I was born on July 8, 1969 in NYC. Named Rachel Rutter at birth, I was given up for adoption immediately and placed with the Kressierer family when I was a few months old. At that time I was renamed Dana Katherine Kressierer, the name I hold to this day.
The name I'll have after May of 2002 is still to be determined, though, as I haven't yet decided if I'll take my husband-to-be's name of Wakefield after the wedding or keep Kressierer going strong. Dana Katherine Wakefield sounds nice, and a really great guy goes with the name. And although it might be nice to not have a name that is constantly misspelled, there is something to be said for not having too many name changes in one's life...
But, enough of that tangent - let's go back to the beginning.
I joined the Kressierer family when it was already being formed. Matthew, my older brother, had been born and adopted by our parents, Sheila and Fred, a few years prior to my arrival. Karen, who is the biological daughter of my parents was born 15 months after me. Amy, the second biological child that the doctors told my mom and dad they would never have, followed a few years later. And thanks to the science of reproductive medicine, one tubal ligation was all it took to ensure that the Kressierer family would be complete with four children.
Dad was a salesman for American Express, and in addition to traveling all the time he also uprooted our clan often and moved us all over the country. New York, Colorado, Pennsylvania, and Iowa were all stops along the way until we finally settled in Aurora, Ohio when I was in the fourth grade. Aurora's a nice town, but I wouldn't want to live there, so I left for Clemson University after high school and never looked back. I started with a BS in Sociology from Clemson and moved on for a Master's in the same from Virginia Tech.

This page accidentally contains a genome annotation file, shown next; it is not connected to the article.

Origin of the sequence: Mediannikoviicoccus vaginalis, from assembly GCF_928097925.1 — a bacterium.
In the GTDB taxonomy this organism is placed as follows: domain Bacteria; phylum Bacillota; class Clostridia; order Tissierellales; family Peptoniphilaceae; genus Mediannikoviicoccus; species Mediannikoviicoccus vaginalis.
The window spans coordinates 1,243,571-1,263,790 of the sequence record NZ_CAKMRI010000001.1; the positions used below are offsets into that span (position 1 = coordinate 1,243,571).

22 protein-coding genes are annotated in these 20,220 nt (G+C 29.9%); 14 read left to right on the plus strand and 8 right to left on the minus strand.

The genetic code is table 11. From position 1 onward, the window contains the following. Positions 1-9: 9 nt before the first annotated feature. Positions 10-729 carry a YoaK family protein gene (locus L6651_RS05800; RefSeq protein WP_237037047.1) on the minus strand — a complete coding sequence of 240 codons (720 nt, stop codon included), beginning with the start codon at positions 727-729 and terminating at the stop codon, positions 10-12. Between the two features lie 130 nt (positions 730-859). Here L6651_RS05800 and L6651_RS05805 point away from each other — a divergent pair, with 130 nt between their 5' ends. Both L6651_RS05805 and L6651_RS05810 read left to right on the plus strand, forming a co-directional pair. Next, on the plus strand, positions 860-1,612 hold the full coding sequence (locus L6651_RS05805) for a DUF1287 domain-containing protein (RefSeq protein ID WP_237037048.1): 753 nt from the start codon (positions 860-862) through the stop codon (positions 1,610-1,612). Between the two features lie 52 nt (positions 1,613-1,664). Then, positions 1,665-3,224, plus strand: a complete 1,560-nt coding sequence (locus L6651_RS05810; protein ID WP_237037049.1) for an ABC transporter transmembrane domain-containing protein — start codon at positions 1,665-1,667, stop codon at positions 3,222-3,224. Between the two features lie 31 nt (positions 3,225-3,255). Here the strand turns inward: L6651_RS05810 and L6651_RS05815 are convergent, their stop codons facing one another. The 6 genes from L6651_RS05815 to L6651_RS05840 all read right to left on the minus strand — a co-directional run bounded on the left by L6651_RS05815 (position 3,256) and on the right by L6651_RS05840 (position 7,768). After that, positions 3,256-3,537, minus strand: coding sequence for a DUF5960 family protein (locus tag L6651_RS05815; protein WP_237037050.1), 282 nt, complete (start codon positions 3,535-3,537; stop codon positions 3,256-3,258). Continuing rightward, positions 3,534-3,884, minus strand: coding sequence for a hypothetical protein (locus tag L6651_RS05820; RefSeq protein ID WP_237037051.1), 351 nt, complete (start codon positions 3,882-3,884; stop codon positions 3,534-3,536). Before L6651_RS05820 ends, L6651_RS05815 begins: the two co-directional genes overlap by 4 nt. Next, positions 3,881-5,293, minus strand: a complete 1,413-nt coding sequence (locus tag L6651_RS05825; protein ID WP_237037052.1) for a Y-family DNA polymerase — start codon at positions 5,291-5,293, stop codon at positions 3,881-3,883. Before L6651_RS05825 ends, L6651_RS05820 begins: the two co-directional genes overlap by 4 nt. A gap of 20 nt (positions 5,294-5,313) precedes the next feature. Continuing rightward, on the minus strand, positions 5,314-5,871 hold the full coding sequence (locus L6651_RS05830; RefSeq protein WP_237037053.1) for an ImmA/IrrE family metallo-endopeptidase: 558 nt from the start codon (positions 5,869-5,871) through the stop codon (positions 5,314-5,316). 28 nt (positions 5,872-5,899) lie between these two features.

While at Virginia Tech I worked as a computer consultant, and spent a lot of time on Usenet newsgroups (there wasn't an "Internet" as we know it today back then). One of the newsgroups I found was called alt.adoption, and it was through this group that I found my birth parents, Veronika and George. I've had a very successful reunion with Veronika, with whom I maintain an ongoing relationship. My reunion with George was initially good, but we didn't keep in touch well and my past few Christmas cards have been returned as "addressee unknown." One of these days I'll search for him again...
After my reunion, as I learned more about the Internet, I co-founded an adoption search forum called AIML (Adoptees Internet Mailing List). I have long since retired from that forum, but I still highly recommend it to others who are searching.
Still thinking I wanted to be a college professor I moved on to Ohio State for a PhD. It was at Ohio State that I was finally allowed to teach, and it was then that I learned that teaching undergraduate Sociology was not the intellectual pursuit that I had hoped it would be.
With a year or so of coursework to complete I left Ohio State to make the big career jump into waitressing. It was good money, and it kept me going while I learned enough about the Internet to get some freelance work doing web design and mailing list maintenance. The latter I parlayed into a move to Washington, DC, and a job at a computer software company in the area. I'm still in DC, and still working, although not at the same company.
Upon my move to DC I co-founded a group called Single Volunteers of DC, based on a similar group in Vermont which I read about through either Time or Newsweek magazine. It was basically a way for my friend and co-founder Catharine and I to meet new people in the area, and hopefully find ourselves a date or two. The group was a huge success, both personally and professionally, and it is still going strong. I still help to run the DC group, and also head up the national Single Volunteers organization. And Catharine and I both met our husbands (or, in my case, husband-to-be) through our involvement with the organization.
So that's my life, in a nutshell. If I think of anything more interesting to tell you about I'll update this site. If not, I won't.